Web Exclusives: Alumni Spotlight

December 13, 2006:

Anika Rahman ’87

Anika Rahman ’87 is pressing the White House to release funds appropriated by Congress for UNFPA. (Courtesy Americans for UNFPA)


Anika Rahman ’87
Empowering poor women

When Anika Rahman ’87, a native of Bangladesh, was an undergraduate at Princeton, she found that many students weren’t aware of the crushing poverty and issues of social injustice that disadvantaged people in Third World countries faced.

“A group of very smart, open-minded people did not know about these things,” says Rahman, a Woodrow Wilson School major who wrote her senior thesis on food aid. “I realized there was a need to bridge that gap.” So she founded the Princeton International Development Organization, which organized lecture series and fundraising drives to support economic development projects in countries such as Bangladesh and India.

Some 20 years later, Rahman continues to do what she started at Princeton — raising political and moral awareness and funds for disadvantaged people around the globe.

As president of the New York-based Americans for United Nations Population Fund, Rahman is an advocate for the work of the United Nations Population Fund (UNFPA), an international women’s health agency operating in more than 140 countries that provides women’s health care and promotes women’s rights. The agency aims to provide safe contraceptive methods, decrease maternal deaths, improve maternal health, reduce HIV/AIDS infections, and promote better access to education and the prevention of violence against women.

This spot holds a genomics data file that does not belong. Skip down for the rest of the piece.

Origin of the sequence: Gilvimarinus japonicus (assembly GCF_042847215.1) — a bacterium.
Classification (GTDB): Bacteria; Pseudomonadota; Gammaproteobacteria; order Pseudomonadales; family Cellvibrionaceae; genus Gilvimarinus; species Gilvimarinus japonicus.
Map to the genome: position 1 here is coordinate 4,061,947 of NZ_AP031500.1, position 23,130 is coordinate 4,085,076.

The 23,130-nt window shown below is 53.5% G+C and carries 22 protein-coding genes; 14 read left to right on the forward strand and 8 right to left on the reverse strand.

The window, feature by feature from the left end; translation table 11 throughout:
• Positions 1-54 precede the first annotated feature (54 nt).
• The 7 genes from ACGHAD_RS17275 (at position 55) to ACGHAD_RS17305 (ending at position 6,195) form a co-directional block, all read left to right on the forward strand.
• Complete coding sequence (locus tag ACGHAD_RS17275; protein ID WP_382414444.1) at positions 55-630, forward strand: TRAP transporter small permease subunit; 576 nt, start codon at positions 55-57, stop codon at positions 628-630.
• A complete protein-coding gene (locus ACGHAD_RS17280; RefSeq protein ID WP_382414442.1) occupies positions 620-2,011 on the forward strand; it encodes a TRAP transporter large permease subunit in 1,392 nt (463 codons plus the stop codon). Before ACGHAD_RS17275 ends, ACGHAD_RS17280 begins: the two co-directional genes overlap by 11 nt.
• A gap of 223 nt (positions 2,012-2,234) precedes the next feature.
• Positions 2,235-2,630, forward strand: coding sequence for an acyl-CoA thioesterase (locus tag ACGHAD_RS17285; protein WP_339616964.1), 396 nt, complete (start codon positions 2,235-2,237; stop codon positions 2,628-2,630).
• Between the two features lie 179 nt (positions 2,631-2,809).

If women could plan their pregnancies, survive childbirth, and attain the same education and status as men, they would be more likely to contribute to the economic and political well-being of their countries, she says.

UNFPA also addresses women’s health problems that reflect some societies’ low regard for women, including sexual violence, female genital mutilation, and obstetric fistula. Some 2 million women and girls suffer from obstetric fistula, which occurs when the wall between the rectum and vagina collapses after childbirth, causing the individual to leak feces and urine. One contributing factor of fistula, says Rahman, is pregnancy in girls as young as 12, whose bodies are not strong enough for pregnancy and labor. They can become social outcasts because they can’t control their excremental functions and their husbands may leave them. The condition costs only $300 to repair, says Rahman, but prevention is more difficult and involves eliminating early marriage and encouraging family planning.

“My goal is to get people to reconceptualize women and to see them in a much broader capacity” beyond their role as child-bearer, says Rahman, who co-wrote a book, Female Genital Mutilation: A Practical Guide to Worldwide Laws and Policies (2000).

Another of her goals is to convince the White House to stop blocking funds that Congress has appropriated for UNFPA. For each of the past five years Congress has appropriated up to $34 million for UNFPA, but the Bush administration has frozen the money, contending that the organization is involved in coercive sterilization and abortion in China. UNFPA denies that assertion. “If these issues can ever become slightly less politicized, and you can actually look at the facts and put women first, things will turn around and our government would support UNFPA,” Rahman says. P

By K.F.G.